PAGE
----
Improved battery technology is lowering costs, leaving existing owners with overly expensive models no one will want secondhand.
For Anjani Trivedi's latest contributions to The Japan Times, see below:
The pandemic will widen the wealth gap. Bigger firms will survive, while the small decide it’s not worth it.
The coronavirus is hastening the need for a labor force that doesn’t get sick or locked down.
The automaker could very well catch the future wave just right, or mistime it terribly.
Japan is casting an even wider protectionist net to shield its big companies. It has less to do with defending against unsolicited overtures into strategic assets than with squeezing out troublesome foreign investors.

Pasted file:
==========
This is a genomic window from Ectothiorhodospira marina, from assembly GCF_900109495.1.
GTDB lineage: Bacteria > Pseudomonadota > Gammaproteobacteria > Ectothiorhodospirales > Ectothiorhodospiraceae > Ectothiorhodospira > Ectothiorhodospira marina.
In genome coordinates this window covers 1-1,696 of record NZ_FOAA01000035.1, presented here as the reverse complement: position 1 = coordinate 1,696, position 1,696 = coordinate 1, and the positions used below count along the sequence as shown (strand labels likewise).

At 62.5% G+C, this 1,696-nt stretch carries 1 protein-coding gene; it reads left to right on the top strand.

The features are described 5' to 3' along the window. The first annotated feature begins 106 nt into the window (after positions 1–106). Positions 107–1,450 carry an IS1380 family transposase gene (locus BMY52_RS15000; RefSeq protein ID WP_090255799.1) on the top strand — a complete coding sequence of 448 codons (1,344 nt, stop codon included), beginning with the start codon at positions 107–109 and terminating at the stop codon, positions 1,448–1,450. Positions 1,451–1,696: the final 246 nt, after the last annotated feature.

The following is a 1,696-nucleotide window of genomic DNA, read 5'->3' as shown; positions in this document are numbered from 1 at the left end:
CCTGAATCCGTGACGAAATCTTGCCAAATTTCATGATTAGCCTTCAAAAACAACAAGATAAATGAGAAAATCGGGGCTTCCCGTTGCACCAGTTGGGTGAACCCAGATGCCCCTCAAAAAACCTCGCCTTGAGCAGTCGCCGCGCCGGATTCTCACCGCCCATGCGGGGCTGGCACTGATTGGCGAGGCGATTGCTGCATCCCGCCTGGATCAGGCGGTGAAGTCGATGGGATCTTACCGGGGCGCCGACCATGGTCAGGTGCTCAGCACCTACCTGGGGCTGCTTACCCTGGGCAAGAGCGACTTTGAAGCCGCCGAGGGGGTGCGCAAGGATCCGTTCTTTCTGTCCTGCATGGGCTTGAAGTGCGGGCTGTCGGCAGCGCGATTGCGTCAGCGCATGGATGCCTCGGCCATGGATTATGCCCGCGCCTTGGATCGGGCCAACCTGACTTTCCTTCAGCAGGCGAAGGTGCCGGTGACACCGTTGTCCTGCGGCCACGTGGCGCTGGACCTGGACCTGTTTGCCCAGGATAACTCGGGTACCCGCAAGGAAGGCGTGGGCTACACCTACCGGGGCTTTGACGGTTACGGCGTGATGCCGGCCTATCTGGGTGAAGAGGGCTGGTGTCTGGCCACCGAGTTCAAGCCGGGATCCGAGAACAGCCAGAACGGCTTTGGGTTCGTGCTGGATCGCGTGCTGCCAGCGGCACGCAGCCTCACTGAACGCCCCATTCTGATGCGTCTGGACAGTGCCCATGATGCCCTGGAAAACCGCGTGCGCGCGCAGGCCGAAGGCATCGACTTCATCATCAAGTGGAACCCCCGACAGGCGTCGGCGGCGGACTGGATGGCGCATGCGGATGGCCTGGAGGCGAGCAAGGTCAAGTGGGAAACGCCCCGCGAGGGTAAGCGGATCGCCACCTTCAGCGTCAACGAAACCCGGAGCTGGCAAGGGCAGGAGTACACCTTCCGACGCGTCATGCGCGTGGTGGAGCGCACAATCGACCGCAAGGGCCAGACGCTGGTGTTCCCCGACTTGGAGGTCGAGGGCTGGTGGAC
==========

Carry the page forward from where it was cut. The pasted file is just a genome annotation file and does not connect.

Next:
No one is using big data as effectively as South Korea to combat the coronavirus, even if it gets a little personal.
The former Nissan CEO was Japan Inc.'s favorite rebel before it turned on him. What does he have left to say?
The slow pace of battery technology advancement means the core component of an EV is still too expensive.
The automaker's performance has suffered since the former chairman was toppled, suggesting the need for an overhaul at the top.
The issue of forced transfers is overstated. Carmakers know how to safeguard their most advanced know-how.